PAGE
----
The SUNY Korea Immersive Theatre
The SUNY Korea Immersive Theatre is a giant 3D cinema display wall constructed from 12 LG top of the line 55" 3D stereo displays. It has nearly 25 Million pixels for a combined picture size of 7,680 x 3,240 pixels or 11' x 6.5'. The frames (bezels) of the individual display monitors are ultra-thin (2 mm), yielding a near seamless IMAX- quality display experience of high-end movie theaters. The SUNY Korea large-scale display uses passive stereo based on polarization to create the illusion of 3D images. A decisive advantage of polarization technology is that the 3D glasses required are very light-weight and can be worn for hours without becoming bothersome. This is unlike the traditional active stereo displays that need to be viewed with heavy eyewear which can be distracting and can lead to fast fatigue. The impressive viewing experience is complemented by high end surround sound that can provide additional depth clues, and an array of 18 cameras is distributed across the room to track hand gestures of viewers for interaction with the displayed imagery. The monitors are driven by a dual-GPU high-performance workstation. The SUNY Korea large-scale passive stereo display is the first such facility in Korea, and the total equipment cost was about $100,000.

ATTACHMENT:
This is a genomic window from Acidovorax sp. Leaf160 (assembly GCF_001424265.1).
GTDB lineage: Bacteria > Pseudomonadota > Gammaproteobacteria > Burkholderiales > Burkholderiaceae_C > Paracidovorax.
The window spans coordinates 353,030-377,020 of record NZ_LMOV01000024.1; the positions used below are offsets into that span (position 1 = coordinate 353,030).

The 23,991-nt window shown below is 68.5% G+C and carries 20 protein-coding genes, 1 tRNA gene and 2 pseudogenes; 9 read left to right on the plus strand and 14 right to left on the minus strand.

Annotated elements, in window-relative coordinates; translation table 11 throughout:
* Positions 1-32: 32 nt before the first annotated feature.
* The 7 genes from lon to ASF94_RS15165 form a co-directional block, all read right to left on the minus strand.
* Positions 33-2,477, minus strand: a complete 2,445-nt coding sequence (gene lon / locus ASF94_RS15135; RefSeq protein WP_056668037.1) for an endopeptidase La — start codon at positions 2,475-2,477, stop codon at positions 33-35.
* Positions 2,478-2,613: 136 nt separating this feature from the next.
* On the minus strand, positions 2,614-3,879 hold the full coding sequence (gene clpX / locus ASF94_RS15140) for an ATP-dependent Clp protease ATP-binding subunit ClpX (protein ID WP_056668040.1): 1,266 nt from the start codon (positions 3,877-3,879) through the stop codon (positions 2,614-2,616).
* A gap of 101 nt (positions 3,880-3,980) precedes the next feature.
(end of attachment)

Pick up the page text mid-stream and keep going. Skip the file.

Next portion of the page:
While students and faculty alike enjoy the capabilities the display affords to experience 3D movies and games, these are not the applications for which the Immersive Theatre has been envisioned. Rather, it will be used to study and invent new human-centered interaction techniques that push the envelope in how users interact with large-scale 3D imagery. And further, it will allow the development of novel algorithms and technologies that exploit high-resolution large-scale 3D stereo to better explore and interact with data from satellite imaging, climate modeling, micro-tomography, cyber and crowd surveillance, smart energy management, and many others. The display is located in the computer science department at SUNY Korea (http://www.cs.sunykorea.ac.kr/), and the project lead is Professor Klaus Mueller, chairman of the SUNY Korea computer science department (http://www.cs.sunysb.edu/ ~mueller/)